From our friends at Unicorn Moving:

Moving can be a challenging process, but can be especially difficult in the extreme Texas heat. During the summer months, it is important for individuals or families that are preparing for a move to be prepared to face the high temperatures. After you have found your new home, it may be necessary to take precautions for the moving process.
Ways to Stay Safe in the Heat
Apartments are a popular home choice in Austin because of their convenient locations, affordable rent, and availability to the large student population. The busiest moving season is from May to August, and although this may be the most convenient time to move to your new home, it is also the hottest time of year. Some tips for safe summer time apartment moving include:
• Ensuring that your electricity and air conditioning have been turned on at the new location
• Providing plenty of water to your family, friends, and moving team
• Storing plants in a place where they will be safe from the heat
• Finding a place for children and pets to stay during the moving process
• Knowing where the elevators and ramps are in the apartment complex ahead of time
Moving can be simplified with the help of an experienced apartment locator and a qualified team of Austin movers. For more information about summer moving safety or to begin preparing for your move, please visit our website.

Friday, August 19, 2011

Avoiding Problems

The Texas Apartment Association gives this advice on avoiding rental problems.

Most disagreements between residents and rental housing owners or managers occur because of misunderstandings about obligations each has agreed to in the lease.

To limit problems:

  • Read your lease carefully before you sign it.
  • Ask questions about anything that is unclear, or that you don't understand.
  • Put everything in writing, including agreements, notices and requests.

Wednesday, August 17, 2011

Austin Market

This is an article from The Statesman- with a good look into the current Austin apartment market.

With rents at an all-time high and occupancies rising, the Austin-area apartment market is among the healthiest in the nation right now and it could stay that way for a while, national and local real estate experts say.

Thanks to the area's job and population growth and the limited number of apartment units under construction, the Austin market is performing at a level similar to cities like San Jose, Calif.; San Francisco; Portland, Ore.; and Seattle.

"In my 25 years of analyzing the apartment market in Austin, I've never seen things as tight as they are right now," said Charles Heimsath, president of Capitol Market Research, an Austin-based real estate consulting firm.

That's created a favorable situation for landlords — but a challenge for Austin renters like Joshua Love.

Love, an information technology manager, said rising rents will likely prompt him to leave the Woodtrail at Riata complex in Northwest Austin. He's been paying $586 a month for a one-bedroom apartment but got notice last month that his monthly rent could rise to $694 a month for a six- to nine-month lease renewal, or to $840 for a three- to five-month lease and as high as $890 for a month-to-month renewal.

"I would say shock was kind of an understatement," said Love, 35. But with the complex at 98 percent occupancy, he said, "they can do whatever they want with the rent."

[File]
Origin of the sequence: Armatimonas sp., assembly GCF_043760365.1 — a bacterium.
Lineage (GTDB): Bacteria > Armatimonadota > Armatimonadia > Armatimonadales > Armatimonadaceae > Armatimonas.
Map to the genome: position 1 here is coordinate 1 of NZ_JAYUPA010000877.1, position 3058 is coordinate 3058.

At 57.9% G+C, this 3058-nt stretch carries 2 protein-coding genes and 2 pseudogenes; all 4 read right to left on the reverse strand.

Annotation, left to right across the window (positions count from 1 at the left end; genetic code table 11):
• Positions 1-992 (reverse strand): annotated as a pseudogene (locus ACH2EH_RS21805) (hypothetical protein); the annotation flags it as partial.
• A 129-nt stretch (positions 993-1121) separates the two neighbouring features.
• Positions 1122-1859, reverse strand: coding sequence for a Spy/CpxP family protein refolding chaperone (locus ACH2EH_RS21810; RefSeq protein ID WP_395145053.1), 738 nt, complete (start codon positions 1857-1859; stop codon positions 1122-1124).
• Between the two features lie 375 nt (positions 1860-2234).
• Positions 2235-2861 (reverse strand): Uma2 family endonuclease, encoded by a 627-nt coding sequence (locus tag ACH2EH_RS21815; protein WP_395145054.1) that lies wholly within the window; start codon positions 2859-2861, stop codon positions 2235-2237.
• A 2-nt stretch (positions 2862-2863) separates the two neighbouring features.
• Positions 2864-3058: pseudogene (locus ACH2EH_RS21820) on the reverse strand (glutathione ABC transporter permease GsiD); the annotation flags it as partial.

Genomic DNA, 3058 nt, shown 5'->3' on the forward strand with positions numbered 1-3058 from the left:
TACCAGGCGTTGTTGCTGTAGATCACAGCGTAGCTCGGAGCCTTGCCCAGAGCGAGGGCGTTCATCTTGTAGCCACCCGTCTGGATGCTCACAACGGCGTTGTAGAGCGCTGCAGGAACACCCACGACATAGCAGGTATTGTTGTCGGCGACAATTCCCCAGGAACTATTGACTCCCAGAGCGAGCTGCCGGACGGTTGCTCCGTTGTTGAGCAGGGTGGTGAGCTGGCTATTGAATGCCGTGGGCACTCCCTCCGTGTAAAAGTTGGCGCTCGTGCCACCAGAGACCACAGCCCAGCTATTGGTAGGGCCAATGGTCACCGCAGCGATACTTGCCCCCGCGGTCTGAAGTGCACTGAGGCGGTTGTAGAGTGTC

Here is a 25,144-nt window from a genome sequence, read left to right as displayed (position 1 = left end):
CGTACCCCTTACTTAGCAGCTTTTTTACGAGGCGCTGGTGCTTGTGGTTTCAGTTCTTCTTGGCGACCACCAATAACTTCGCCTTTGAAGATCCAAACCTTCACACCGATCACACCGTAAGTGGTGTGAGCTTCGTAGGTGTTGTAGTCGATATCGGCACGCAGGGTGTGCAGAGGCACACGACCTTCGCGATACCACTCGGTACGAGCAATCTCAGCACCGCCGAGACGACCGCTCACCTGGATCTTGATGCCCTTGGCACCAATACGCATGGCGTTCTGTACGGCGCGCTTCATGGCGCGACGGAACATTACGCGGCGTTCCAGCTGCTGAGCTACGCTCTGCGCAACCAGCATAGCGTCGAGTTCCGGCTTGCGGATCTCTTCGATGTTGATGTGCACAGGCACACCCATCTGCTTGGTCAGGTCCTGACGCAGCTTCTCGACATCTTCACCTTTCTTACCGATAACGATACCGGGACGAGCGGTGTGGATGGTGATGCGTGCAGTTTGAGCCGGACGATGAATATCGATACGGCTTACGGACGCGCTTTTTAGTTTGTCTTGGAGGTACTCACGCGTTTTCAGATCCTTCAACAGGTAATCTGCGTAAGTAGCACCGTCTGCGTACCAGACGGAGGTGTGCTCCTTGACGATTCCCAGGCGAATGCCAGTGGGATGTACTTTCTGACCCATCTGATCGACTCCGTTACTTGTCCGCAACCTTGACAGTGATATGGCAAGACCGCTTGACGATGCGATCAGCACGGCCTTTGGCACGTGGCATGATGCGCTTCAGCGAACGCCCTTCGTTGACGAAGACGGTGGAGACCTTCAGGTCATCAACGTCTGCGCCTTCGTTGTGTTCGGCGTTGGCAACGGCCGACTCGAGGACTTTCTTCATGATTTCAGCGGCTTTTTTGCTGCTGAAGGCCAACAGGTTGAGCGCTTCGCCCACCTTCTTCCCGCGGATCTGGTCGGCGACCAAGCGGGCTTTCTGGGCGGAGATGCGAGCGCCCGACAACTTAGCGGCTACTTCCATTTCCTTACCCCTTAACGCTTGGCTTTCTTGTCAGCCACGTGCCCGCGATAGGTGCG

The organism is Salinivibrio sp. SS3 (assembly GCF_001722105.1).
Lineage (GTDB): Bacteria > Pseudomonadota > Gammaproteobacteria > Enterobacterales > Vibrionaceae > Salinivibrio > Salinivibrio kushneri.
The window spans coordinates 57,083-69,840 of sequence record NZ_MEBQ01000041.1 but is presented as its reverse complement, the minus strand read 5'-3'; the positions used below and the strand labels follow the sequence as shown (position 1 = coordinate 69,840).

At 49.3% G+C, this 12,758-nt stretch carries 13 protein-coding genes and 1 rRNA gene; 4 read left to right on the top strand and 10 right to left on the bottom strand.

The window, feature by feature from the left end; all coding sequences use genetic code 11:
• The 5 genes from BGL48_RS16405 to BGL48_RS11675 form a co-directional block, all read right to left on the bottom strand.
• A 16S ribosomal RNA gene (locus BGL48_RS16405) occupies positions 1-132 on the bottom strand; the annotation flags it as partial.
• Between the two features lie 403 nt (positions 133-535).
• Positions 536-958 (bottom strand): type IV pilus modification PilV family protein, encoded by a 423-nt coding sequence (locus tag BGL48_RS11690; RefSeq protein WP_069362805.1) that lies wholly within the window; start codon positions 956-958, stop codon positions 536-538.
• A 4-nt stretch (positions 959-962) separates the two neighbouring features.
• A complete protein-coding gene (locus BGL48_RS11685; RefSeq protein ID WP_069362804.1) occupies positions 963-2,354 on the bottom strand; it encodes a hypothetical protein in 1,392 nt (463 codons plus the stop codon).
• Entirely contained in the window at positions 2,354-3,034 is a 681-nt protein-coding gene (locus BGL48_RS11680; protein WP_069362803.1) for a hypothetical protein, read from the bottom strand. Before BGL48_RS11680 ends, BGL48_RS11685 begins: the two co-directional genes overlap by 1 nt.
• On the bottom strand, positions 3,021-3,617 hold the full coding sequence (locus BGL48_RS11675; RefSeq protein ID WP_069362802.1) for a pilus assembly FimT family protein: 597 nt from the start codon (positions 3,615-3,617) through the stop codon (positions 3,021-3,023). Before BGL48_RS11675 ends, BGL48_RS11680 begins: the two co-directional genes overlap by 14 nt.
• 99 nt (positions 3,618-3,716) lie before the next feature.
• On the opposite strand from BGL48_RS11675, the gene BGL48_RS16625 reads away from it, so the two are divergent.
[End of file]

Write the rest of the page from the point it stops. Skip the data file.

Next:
Across the Austin area, rents soared to a record high in June, averaging $772 a month for a one-bedroom unit and $1,043 for a two-bedroom, according to Capitol Market Research.

The occupancy rate was 96 percent and could reach 97 percent by the end of the year, Heimsath predicts. That's because only two new apartment communities brought units to market in the first half of 2011, and only three new projects with 839 units combined are scheduled to be completed in the second half of the year, Heimsath noted in a midyear report. Five projects are under construction, with 1,623 units that are expected to be ready next year, Heimsath said.

Several developers are poised to start projects this year or next, including Cypress Real Estate Advisors, Gables Residential, HPI Residential and Grayco Partners.

Taylor Bowen, vice president of development for AMLI Residential, said Austin "continues to be one of our top-performing markets."

Minus concessions, AMLI has seen rent growth of about 6.5 percent this year and projects about 7.5 percent rent growth for 2011 at its seven Austin apartment complexes with 1,700 units.

Bowen said the apartment development pipeline is heating up, and there's stiff competition for sites. The number of units being proposed could be cause for concern "if we hit a severe economic downturn or double-dip recession" and job growth wanes, because "we could be setting ourselves up to where we could start to see an oversupply" of apartments in some areas.

"We think somewhere around 10,000 to 12,000 new starts are being proposed, and we know that that's above the historical norm," Bowen said. He said 7,000 to 8,000 new apartment starts annually is a healthy number for the Austin market.

But for now, the relative limited new supply, coupled with other factors, leads Heimsath to predict that rents will be on the rise for the next 12 to 18 months.

On a per-square-foot basis, overall rents, across all unit sizes, rose 6 percent by June to $1.04 a foot from 98 cents a square foot in December, Heimsath said.